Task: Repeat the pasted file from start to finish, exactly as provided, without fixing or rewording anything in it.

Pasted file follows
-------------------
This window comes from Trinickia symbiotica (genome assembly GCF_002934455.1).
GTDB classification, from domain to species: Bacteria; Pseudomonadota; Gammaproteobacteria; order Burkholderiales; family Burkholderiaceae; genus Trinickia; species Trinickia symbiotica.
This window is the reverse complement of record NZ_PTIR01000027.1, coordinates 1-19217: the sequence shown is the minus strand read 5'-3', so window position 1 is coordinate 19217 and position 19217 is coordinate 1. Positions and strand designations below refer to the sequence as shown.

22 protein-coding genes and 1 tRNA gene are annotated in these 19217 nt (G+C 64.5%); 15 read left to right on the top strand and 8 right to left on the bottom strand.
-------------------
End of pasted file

This window comes from Trinickia symbiotica (genome assembly GCF_002934455.1).
GTDB classification, from domain to species: Bacteria; Pseudomonadota; Gammaproteobacteria; order Burkholderiales; family Burkholderiaceae; genus Trinickia; species Trinickia symbiotica.
This window is the reverse complement of record NZ_PTIR01000027.1, coordinates 1-19217: the sequence shown is the minus strand read 5'-3', so window position 1 is coordinate 19217 and position 19217 is coordinate 1. Positions and strand designations below refer to the sequence as shown.

22 protein-coding genes and 1 tRNA gene are annotated in these 19217 nt (G+C 64.5%); 15 read left to right on the top strand and 8 right to left on the bottom strand.